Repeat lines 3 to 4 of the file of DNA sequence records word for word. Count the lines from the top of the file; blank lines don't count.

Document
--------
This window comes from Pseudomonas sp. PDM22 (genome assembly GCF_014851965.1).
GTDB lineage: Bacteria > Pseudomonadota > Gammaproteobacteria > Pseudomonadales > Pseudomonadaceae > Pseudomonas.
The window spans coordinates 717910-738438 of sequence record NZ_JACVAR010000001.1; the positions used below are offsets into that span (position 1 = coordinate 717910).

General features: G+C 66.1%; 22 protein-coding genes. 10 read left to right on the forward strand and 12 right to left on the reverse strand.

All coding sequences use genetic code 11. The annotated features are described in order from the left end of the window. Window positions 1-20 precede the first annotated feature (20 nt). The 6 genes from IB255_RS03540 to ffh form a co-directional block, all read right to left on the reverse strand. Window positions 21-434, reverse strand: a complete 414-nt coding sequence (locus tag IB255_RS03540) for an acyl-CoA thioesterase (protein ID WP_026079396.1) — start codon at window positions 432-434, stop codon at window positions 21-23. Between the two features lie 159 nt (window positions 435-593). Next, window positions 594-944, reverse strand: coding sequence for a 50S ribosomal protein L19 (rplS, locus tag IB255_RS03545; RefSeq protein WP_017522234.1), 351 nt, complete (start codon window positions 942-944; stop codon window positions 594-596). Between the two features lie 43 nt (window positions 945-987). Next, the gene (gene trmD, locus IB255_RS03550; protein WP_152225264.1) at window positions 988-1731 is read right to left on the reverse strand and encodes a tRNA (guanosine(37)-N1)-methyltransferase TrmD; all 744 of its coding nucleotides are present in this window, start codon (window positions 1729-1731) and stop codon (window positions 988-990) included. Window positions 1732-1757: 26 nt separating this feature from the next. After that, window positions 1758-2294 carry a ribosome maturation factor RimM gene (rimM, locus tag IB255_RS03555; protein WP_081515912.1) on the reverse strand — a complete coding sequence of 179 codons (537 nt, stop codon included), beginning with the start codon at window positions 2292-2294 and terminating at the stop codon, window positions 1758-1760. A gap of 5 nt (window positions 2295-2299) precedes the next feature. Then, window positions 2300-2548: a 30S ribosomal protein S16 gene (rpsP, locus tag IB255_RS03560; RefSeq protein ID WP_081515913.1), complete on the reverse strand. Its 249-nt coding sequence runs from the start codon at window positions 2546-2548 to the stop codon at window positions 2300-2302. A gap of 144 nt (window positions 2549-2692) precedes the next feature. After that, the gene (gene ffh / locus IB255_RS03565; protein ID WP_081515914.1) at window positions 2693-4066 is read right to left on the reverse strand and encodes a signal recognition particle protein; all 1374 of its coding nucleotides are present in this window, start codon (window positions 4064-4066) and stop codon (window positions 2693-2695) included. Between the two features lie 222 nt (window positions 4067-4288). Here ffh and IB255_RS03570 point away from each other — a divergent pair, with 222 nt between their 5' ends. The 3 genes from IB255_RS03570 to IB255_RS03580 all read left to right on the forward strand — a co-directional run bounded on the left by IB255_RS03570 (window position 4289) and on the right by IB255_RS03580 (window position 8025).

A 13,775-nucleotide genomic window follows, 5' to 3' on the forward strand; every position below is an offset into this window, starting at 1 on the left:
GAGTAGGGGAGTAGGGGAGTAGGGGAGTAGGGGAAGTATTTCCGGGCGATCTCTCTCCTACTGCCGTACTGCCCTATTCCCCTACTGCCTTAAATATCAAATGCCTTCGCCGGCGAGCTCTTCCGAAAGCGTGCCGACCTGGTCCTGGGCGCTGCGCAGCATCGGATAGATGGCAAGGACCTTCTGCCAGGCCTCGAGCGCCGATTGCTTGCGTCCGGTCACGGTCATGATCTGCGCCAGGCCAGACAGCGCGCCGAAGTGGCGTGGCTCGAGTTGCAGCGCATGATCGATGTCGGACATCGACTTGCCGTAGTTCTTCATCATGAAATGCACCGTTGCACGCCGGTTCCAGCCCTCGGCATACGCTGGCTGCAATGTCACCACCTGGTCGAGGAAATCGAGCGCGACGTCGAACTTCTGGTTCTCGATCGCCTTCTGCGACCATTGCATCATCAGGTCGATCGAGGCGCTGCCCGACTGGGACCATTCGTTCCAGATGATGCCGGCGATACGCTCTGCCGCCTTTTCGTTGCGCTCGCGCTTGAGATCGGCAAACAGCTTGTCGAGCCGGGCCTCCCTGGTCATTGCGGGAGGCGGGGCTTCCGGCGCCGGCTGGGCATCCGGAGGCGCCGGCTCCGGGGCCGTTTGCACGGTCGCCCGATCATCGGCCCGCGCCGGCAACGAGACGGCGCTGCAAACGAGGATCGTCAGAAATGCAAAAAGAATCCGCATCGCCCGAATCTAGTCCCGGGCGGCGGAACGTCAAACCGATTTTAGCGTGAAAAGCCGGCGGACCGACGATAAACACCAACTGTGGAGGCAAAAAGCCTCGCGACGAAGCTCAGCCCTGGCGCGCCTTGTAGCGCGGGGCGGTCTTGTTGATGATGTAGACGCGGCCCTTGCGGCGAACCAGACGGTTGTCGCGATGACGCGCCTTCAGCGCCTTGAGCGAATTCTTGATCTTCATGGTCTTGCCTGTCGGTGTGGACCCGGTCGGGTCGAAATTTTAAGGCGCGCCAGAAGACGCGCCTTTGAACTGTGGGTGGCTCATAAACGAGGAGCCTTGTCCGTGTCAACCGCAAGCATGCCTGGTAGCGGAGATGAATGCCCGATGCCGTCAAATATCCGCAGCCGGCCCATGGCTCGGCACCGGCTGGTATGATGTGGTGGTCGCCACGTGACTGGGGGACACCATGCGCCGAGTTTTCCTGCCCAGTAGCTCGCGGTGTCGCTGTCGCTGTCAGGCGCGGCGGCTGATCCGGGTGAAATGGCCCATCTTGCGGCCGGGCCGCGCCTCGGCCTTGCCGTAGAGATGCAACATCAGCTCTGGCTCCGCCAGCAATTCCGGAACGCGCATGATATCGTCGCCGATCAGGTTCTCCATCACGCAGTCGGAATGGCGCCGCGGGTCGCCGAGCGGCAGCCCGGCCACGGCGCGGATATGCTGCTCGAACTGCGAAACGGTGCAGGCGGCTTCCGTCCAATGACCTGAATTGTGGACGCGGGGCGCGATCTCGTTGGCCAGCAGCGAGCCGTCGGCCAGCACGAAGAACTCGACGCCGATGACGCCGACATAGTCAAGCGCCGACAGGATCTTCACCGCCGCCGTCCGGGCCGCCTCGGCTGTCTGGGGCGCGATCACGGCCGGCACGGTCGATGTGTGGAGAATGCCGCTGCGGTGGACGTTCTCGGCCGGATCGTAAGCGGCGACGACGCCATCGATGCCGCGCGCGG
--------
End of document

The window spans coordinates 717910-738438 of sequence record NZ_JACVAR010000001.1; the positions used below are offsets into that span (position 1 = coordinate 717910).

General features: G+C 66.1%; 22 protein-coding genes. 10 read left to right on the forward strand and 12 right to left on the reverse strand.